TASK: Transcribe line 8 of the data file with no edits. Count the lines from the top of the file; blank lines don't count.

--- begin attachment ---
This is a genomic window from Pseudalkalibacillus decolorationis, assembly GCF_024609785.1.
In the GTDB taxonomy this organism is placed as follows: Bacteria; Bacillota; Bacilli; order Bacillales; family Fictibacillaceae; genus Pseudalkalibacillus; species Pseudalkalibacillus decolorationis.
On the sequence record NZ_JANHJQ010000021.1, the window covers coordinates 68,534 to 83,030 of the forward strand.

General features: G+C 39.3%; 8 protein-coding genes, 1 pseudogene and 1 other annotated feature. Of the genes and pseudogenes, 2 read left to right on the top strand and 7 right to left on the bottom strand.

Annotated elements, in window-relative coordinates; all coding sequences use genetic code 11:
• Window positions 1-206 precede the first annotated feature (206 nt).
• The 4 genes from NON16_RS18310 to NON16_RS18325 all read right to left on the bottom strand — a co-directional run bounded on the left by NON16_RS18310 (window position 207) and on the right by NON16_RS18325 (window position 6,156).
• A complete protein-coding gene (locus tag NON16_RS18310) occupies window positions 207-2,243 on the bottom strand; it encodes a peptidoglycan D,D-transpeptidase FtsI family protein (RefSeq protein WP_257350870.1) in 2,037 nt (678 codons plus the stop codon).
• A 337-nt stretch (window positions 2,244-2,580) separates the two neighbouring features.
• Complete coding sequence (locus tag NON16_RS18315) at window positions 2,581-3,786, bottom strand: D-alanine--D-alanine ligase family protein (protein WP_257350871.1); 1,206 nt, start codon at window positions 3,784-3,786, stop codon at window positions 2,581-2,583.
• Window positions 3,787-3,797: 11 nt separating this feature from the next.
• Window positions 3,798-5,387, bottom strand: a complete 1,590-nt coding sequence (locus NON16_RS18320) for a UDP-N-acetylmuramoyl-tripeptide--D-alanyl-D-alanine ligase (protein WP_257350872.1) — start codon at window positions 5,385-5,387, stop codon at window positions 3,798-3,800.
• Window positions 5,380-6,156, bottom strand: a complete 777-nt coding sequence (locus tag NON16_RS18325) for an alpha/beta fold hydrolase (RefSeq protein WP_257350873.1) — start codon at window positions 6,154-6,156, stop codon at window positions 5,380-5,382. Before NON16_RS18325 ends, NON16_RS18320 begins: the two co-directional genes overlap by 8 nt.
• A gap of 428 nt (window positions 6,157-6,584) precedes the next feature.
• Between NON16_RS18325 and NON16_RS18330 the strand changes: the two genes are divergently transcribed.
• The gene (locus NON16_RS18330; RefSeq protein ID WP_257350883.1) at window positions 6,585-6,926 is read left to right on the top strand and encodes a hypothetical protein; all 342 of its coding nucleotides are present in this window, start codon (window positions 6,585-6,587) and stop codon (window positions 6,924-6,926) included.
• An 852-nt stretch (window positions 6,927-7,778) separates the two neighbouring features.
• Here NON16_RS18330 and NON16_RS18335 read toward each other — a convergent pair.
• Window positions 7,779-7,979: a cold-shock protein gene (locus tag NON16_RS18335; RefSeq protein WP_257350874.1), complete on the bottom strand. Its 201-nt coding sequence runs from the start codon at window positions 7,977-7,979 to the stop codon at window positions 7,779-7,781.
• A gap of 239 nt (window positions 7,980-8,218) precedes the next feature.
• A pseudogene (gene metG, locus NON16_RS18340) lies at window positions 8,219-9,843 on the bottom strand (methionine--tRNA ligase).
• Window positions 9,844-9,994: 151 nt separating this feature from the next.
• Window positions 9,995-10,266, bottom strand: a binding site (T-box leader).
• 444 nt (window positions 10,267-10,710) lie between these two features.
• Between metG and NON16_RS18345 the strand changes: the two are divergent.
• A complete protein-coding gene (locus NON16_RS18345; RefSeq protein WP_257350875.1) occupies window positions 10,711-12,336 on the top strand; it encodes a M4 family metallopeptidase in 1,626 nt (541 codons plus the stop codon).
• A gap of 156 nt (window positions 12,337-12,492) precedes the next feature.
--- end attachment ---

• A complete protein-coding gene (locus tag NON16_RS18310) occupies window positions 207-2,243 on the bottom strand; it encodes a peptidoglycan D,D-transpeptidase FtsI family protein (RefSeq protein WP_257350870.1) in 2,037 nt (678 codons plus the stop codon).